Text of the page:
Rockstar tackles realism with tact.
Social media can in many cases be a telling sign of interest in a product, and the gaming community recently received a perfect example of this. Red Dead Redemption 2 excitement has swept the world by storm with its reveal trailer. Theories and guesses are already flooding the internet, as fans dissect the just over minute long clip.
However, not all of this interest in Red Dead Redemption 2 is shed in a positive light. A small portion of the community is questioning a far more negative theme found in the Red Dead series — racism.
A topic synonymous of the time, racial stereotyping has always been present to some degree in Rockstar’s old west franchise. Throughout the games, women opinions matter less to male counterparts, and sometimes tensions even go as far as beatings. African American characters in many cases receive similar treatment from white males, and the timelines proximity to the American Civil War provides many of the series’ biased characters.
Although the subject’s involvement in video games does tend to be controversial, the developers didn’t include it by accident. The introduction of this sensitive topic has a purpose in Rockstar’s vision of the old west. Like many large game development companies, they try to recreate a world that mirrors the one of non-fiction. The creative minds behind the biggest projects in gaming use a multitude of different techniques to draw the audience into their world. One straightforward method for accomplishing this is through realism, both positive and negative.
Though not every title needs photo realistic environments, many still use this as a way to connect with a consumer. When a player can relate what they see on screen with what they have experienced in real life, stronger immersion can form. A player who becomes personally invested in the well-being of the characters in a game has an even better chance of enjoying the narrative laid out by its creators. This ability to relate, especially through the lens of pain, helps companies looking to appeal not only to a wider audience, but those seeking immersive storytelling.
The Red Dead series has always been a staple for pursuing realism in its installments. Painting a picture of life more than a century ago is no easy task, and takes countless man hours to meticulously reproduce in the virtual realm. Character models must walk and talk as would be expected of them, a goal accomplished through careful examination of the west’s societal norms. From gangsters in bowler hats wielding 19th century revolvers, to horses as a primary means of transportation, these norms have helped bring the world of Red Dead to life.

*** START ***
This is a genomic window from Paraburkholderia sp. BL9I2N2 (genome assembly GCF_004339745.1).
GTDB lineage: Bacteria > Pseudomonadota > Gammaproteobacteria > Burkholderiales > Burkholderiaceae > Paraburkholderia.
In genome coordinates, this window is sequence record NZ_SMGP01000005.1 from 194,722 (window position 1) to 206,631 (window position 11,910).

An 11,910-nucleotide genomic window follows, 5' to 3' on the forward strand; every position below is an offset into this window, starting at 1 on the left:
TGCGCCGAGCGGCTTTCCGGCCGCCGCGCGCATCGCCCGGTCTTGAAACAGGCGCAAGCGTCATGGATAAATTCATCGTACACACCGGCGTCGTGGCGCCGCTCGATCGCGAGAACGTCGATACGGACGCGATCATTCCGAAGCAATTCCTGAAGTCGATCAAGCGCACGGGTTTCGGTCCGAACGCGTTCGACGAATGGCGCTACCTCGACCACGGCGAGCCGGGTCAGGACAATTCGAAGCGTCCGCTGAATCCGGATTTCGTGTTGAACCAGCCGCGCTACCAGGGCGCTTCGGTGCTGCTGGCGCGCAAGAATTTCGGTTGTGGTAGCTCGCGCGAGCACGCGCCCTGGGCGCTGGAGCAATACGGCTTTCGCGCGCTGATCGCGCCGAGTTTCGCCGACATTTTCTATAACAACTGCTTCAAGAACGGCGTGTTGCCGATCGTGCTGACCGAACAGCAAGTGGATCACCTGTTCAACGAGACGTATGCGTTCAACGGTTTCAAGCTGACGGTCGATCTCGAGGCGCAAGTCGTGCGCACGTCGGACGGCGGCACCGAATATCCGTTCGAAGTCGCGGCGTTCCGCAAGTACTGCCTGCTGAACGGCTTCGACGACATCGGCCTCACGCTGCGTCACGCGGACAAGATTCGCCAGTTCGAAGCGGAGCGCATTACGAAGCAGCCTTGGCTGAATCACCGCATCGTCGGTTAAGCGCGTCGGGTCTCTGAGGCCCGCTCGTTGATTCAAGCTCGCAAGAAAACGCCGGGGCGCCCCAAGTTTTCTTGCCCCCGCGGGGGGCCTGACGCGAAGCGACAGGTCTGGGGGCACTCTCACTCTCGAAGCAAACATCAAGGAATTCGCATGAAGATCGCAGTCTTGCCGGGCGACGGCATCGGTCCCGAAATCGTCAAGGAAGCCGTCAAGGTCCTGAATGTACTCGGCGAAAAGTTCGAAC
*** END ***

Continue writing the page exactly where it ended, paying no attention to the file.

Negative societal norms nonetheless find their place in this snapshot of American history. These negative tones bring the realistic and gritty aspects of frontier life we have come to expect, and contrast the lighter side of the wild west.
Rockstar’s approach to the subject of racism is no less meticulous. In an effort to provide the community with a realistic world of outlaws and villains, they have left no detail out of the everyday workings of the time, and approach these moments with tact. Attributes of prejudice and stereotyping are presented in the game’s antagonists, painting a picture of the caliber of person willing to throw carry these negative themes, connecting them innately with evil. Additionally, the characteristics of understanding and tolerance oftentimes find themselves lined up with the protagonist. These methods of portraying what is wrong and right, alongside the commitment to realism, don’t make light of a serious subject.
Given the company’s history, we can expect to see a continuation of reverence and tactfulness seen in previous installments in Rockstar’s upcoming title. With Red Dead Redemption 2 still at least a year away, fans will have to wait and see if this imperative expectation can be met.